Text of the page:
“While there are issues identified in the safety audit for the separated bike path, I think we should take the time to try and work through those issues and refine the design.”

So where does it go now?

Council will now be working on refining the design of the separated path to resolve the issues raised in the safety audit, and then come back to the Councillors with a further report on what is recommended, based on that consultation.

Ed extrapolated: “Council will now work with the TfNSW [Transport for NSW] Active Transport Team on the 2.2m on-road separated bike path option to address some of the safety concerns and explore opportunities to reduce the impact on parking… Options that they need to consider are angled parking and reducing the speed limit.”

Separate cycle paths. Photo: Alec Smart

However, not all councillors are enthusiastic about creating a cycle path through the area, citing a number of factors, including safety and the impact on local residents.

Cr Jose Menano-Pires raised several concerns including the effect on buses and larger delivery vehicles having to negotiate their way through a reduced road space.

The councillor told Manly Observer, “there’s no doubt at all that the best outcome for issues involving traffic / pedestrians / bicycles / motorcycles, etc, is always “separation”, no question about that.

“So, while separation is always the ideal option, and it’s easy to implement when designing green field development, it’s not so easy, or even possible to implement in areas that have been developed 80 or more years ago, which is the case. We just do not have the space, in most cases, without major costs involved in, say, acquisition of private land, etc. This is just not practicable.”

He elaborated, “In this case, following exhaustive evaluation of a number of solutions it boils down to two “costs”: either 71 (or so) car parking spots are lost for a separated bike lane, or 42 trees have to be replaced by another 84 for a shared path.

“Separation also implies a raft of other problems, safety exiting / entering driveways, cars blocking the bike lane, narrowing of the road, etc.”

Separated cycle paths are generally considered safer for children. Photo: Alec Smart

Narrower roads for cycle lanes limits bus mobility

Cr Menano-Pires warned, “Another important point that has not been mentioned is that separation implies narrowing the road considerably, and buses may not be able to access this road. There have been cases where the bus drivers union [the Transport Workers Union, aka TWU] has prohibited his members to drive along certain narrowed roads, as it’s unsafe. It will also inconvenience motorists 24/7. In my view public transport is important.”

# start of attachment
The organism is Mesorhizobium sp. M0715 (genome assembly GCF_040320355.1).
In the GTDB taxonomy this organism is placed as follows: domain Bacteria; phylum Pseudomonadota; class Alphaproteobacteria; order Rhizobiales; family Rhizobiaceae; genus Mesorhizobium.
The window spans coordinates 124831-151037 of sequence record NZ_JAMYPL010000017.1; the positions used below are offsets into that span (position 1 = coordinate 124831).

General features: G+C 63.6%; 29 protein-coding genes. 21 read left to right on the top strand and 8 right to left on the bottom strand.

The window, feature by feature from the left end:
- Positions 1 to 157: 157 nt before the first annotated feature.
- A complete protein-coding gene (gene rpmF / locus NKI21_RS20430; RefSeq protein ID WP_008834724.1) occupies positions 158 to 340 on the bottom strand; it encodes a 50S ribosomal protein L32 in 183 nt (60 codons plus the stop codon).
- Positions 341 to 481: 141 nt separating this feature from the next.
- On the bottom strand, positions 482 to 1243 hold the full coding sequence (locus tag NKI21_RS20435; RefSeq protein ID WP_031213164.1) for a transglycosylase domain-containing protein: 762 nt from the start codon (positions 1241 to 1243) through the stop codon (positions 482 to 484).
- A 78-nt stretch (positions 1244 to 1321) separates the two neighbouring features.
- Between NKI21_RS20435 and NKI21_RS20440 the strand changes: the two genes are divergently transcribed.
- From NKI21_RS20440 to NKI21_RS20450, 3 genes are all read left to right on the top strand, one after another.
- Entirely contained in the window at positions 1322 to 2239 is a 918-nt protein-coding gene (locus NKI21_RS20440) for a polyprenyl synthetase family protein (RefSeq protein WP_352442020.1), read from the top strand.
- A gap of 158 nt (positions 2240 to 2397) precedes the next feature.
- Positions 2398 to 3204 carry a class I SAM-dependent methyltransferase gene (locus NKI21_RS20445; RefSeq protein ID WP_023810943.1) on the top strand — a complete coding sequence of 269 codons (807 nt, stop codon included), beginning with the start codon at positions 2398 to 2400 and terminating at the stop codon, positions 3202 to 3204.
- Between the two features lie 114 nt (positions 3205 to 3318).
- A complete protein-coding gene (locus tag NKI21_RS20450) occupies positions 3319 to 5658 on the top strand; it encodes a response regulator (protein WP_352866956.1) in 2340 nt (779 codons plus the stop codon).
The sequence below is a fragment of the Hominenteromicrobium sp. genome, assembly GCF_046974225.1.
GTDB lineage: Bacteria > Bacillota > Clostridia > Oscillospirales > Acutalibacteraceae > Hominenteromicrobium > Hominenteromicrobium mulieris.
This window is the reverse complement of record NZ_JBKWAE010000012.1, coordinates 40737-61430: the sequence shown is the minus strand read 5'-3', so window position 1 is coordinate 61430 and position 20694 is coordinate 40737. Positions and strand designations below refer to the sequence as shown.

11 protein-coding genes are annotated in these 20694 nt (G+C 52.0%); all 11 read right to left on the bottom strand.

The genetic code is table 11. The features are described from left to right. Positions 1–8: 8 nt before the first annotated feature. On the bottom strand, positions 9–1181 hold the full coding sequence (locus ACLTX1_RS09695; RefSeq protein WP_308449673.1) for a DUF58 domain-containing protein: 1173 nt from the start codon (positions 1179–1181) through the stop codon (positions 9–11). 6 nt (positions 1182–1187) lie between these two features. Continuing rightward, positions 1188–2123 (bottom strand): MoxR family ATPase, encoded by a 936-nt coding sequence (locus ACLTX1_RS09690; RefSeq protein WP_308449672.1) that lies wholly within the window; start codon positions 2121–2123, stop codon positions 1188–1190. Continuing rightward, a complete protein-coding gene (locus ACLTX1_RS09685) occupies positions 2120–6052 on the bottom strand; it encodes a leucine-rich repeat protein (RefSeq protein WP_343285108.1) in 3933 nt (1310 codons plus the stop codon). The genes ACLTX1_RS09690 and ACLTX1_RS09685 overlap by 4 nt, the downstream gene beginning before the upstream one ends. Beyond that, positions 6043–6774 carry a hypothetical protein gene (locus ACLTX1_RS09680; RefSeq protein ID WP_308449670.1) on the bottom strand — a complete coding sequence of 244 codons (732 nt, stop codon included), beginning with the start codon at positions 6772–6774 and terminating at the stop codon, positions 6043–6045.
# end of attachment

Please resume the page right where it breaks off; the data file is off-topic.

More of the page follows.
In August 2010, the State Transit Authority (STA, the NSW Govt bus service, which ceased operations on 2 April 2022) scrapped a significant proportion of the Route 311 service (Central Belmore Park to City Millers Point via Darlinghurst) after a new City of Sydney Council bikeway opened that narrowed the vehicle lane and made it difficult for buses to operate safely. Six bus stops were abandoned.

Other bus routes were also affected after the City of Sydney began their $70 million scheme to create 145 kilometres of dedicated cycle lanes in the inner east and inner west (first announced in 2008). Many of these were ‘pop-up’ cycle lanes introduced during the Covid-19 pandemic.

“The other side of the coin is that a shared path can be a safety risk for pedestrians,” Cr Menano-Pires added, “mainly with the proliferation of e-bikes. There’s no easy solution.”

Interested parties can view the various failed motions and amendments from councillors in the Council meeting minutes here.  Ultimately, the resolved action was that council:

Work with Transport for NSW’s Active Travel Team and experts in Road Space Reallocation
with the view to refining the design option/s for a separated dedicated bike path in Oliver
Street, with the goal of trying to:
a. Address relevant safety issues identified in the safety audit.
b. Minimise the number of car spaces lost.

No timeline has been set.

Back reading: Curl Curl – Freshwater Connectivity and Streetscape Upgrade: https://yoursay.northernbeaches.nsw.gov.au/curl-curl-freshwater



Support quality local news

Manly Observer is an experiment in providing non-sensationalist hyperlocal news on Sydney’s Northern Beaches. We cover the big news across the LGA, but with a hyper focus on the Manly electorate encompassing Balgowlah, Seaforth, Freshwater, Brookvale and Curl Curl up to Dee Why. It is run by those living in the community for the benefit of an informed community. We care about an informed and connected community. That’s it. Simple. Thank you for your support in keeping quality local news alive!

Kim Smee, Editor

Become a supporter